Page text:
Connectivity Conservation and Endangered Species Recovery: A Study in the Challenges of Defining Conservation-Reliant Species
Abbreviated Journal Title
Anthropocene; connectivity; conservation-reliant species; Endangered; Species Act; gray wolf; grizzly bear; recovery planning; ACT; US; EXTINCTION; Biodiversity Conservation
Many species listed under the US Endangered Species Act (ESA) face continuing threats and will require intervention to address those threats for decades. These species, which have been termed conservation-reliant, pose a challenge to the ESA's mandate for recovery of self-sustaining populations. Most references to conservation-reliant species by federal agencies involve the restoration of population connectivity. However, the diverse threats to connectivity faced by different species have contrasting implications in the context of the ESA's mandate. For species facing long-term threats from invasive species or climate change, restoration of natural dispersal may not be technically feasible in the foreseeable future. For other species, restoration of natural dispersal is feasible, but carries economic and political cost. Federal agencies have used a broad definition of conservation reliance to justify delisting of species in the latter group even if they remain dependent on artificial translocation. Distinguishing the two groups better informs policy by distinguishing the technical challenges posed by novel ecological stressors from normative questions such as the price society is willing to pay to protect biodiversity, and the degree to which we should grow accustomed to direct human intervention in species' life cycles as a component of conservation in the Anthropocene Epoch.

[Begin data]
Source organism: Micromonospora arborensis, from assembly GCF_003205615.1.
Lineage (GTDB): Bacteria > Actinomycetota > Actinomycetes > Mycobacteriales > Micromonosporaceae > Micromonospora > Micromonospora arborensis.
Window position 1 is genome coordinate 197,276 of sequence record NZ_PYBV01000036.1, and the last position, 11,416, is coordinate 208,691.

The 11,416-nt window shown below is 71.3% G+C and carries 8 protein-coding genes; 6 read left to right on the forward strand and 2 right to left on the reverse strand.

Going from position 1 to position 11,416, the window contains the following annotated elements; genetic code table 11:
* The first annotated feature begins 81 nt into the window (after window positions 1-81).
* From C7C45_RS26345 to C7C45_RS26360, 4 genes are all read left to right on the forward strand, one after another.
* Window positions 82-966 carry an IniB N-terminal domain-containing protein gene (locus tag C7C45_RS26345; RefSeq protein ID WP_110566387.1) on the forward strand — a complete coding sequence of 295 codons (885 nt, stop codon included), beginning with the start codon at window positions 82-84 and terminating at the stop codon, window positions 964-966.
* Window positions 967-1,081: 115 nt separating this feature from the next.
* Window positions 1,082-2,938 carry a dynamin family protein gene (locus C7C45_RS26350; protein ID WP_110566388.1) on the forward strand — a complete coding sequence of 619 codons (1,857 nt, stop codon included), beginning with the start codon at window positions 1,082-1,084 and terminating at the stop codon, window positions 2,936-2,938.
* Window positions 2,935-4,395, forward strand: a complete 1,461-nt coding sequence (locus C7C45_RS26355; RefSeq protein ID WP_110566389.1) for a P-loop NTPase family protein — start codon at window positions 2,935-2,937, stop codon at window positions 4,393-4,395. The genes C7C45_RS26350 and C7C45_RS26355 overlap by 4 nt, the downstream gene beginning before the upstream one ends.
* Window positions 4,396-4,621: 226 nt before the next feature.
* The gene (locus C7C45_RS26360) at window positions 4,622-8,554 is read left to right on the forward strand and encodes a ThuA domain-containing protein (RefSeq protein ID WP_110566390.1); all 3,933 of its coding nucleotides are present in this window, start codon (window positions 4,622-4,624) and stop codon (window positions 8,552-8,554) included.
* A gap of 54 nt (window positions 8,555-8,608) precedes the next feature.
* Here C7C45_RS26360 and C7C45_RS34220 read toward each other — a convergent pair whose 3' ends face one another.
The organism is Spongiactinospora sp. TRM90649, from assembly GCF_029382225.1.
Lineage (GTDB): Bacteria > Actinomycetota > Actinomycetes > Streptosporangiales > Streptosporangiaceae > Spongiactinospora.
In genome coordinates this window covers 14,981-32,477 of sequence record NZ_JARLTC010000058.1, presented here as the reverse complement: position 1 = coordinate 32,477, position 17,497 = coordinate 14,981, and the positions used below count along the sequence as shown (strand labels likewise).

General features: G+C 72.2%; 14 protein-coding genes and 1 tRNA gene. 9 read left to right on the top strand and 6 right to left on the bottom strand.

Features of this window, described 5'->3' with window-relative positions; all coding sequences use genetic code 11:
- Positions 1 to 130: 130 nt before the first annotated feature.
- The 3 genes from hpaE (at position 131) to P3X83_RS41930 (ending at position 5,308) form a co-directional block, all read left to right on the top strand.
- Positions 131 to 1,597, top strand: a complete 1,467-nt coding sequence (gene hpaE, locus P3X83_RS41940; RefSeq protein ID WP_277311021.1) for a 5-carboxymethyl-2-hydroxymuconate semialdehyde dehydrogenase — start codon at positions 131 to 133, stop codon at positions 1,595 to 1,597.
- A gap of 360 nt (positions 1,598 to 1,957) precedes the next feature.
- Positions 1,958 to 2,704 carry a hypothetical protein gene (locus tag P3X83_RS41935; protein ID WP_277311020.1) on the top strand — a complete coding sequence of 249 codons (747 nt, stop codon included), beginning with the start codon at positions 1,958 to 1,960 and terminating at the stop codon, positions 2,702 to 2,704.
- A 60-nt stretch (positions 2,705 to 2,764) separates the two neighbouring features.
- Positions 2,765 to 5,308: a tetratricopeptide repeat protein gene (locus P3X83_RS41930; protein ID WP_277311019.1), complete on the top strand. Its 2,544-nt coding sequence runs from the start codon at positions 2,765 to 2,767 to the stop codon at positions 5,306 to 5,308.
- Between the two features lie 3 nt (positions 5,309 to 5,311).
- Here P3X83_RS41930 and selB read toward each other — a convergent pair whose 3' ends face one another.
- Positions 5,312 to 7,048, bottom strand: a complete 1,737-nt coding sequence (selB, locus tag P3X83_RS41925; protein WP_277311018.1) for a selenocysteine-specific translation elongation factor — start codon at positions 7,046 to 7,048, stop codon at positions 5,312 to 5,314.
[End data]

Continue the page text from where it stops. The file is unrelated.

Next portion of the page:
"Connectivity Conservation and Endangered Species Recovery: A Study in the Challenges of Defining Conservation-Reliant Species" (2015). Faculty Bibliography 2010s. 6450.